“It ain’t over till it’s over.” — Yogi Berra
In a bizarre twist of fate, while working on my website and listening to the ballgame on the radio, I heard the news on the post-game show that the legendary Yogi Berra, one of the most beloved ballplayers of all time and arguably the greatest catcher the game has ever seen, passed away today at the age of 90.
Yogi coined many phrases, lovingly referred to as “Yogi-isms.” His curious brand of wordplay consisted of sayings such as “It gets late early out there”; “When you come to a fork in the road, take it”; and the often-quoted “It’s deja vu all over again.” Yesterday, while polishing up the home page for this site, I was looking for just the right quote. I stumbled across one of Yogi’s that was EXACTLY what I was looking for, and I decided to use it as the opener to the site’s homepage. It would seem much more likely that I would choose a quote from one of the Giants instead of a former New York Yankee, but Yogi had it dialed.
Yesterday, after finding that quote, I decided to expand my knowledge of Yogi beyond what I already knew of him. Wikipedia informed me that he was elected to the Baseball Hall of Fame in 1972. His jersey number was No. 8. He was married to his wife Carmen for 65 years until her death in 2014. Following her death, their home was listed for sale at $888,888, a reference to his jersey number. Earlier today, while driving and before hearing the news of his passing, I ended up behind a car that had 8888 in the license plate, and I thought, “Hey! It’s Yogi!” Another point of interest for me on Wikipedia was Yogi’s birthdate. I saw in the sidebar that Yogi was born on May 12, 1925. 90 years old.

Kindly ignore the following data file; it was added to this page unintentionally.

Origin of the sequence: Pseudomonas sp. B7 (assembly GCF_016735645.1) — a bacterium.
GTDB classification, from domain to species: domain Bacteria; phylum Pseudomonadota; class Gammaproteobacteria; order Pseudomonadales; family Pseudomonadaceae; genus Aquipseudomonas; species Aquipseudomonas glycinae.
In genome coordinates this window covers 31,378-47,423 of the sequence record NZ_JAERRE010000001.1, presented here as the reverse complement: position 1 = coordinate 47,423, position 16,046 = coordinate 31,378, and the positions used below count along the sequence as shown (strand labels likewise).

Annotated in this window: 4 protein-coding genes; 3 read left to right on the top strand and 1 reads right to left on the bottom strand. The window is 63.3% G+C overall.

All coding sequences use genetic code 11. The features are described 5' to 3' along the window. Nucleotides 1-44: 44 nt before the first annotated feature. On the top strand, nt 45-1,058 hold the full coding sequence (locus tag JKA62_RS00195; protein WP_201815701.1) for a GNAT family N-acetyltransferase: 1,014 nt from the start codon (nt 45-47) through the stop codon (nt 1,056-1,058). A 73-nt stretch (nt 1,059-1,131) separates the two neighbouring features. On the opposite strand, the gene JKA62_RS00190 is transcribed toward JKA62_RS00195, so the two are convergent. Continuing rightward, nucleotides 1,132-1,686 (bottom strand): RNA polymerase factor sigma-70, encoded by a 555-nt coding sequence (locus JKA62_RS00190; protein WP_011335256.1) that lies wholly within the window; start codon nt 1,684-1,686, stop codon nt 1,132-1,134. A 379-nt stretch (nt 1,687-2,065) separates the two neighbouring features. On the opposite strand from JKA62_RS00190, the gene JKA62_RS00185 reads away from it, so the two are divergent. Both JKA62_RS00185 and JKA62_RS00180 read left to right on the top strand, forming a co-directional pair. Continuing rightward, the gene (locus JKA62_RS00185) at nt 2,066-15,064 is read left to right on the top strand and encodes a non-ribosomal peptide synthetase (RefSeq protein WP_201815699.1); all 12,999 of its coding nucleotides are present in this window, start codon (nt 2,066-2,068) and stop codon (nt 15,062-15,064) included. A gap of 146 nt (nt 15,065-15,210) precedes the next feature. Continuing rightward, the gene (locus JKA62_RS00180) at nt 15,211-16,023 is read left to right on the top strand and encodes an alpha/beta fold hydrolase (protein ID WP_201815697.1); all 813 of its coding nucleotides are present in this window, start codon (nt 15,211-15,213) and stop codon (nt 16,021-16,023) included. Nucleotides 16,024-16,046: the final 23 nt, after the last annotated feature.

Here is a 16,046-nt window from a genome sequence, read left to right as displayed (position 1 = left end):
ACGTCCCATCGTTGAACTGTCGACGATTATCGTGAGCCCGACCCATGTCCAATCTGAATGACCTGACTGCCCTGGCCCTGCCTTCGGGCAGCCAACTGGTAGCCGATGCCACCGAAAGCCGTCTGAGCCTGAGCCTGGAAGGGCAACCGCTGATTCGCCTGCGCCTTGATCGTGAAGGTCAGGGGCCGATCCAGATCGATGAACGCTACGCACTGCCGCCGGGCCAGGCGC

There was no death date yesterday. In the course of my Yogi research, I noticed immediately that he was still alive and thought, “Wow! He’s still around! How special.” Yet now, only one day later, Wikipedia has a death date for him, and Yogi ISN’T around anymore. Ironically, Yogi died on September 22nd, the same day he was originally called up to play his first big league game in 1946.
Yogi, I hope your spirit guides me in my writing. I hope you are now reunited with your beloved wife. I hope you are laughing and playing in that great big baseball diamond in the sky. Thank you for being yet another reminder that was is here one day, might not be the next. Death is indeed the greatest reminder to live fully.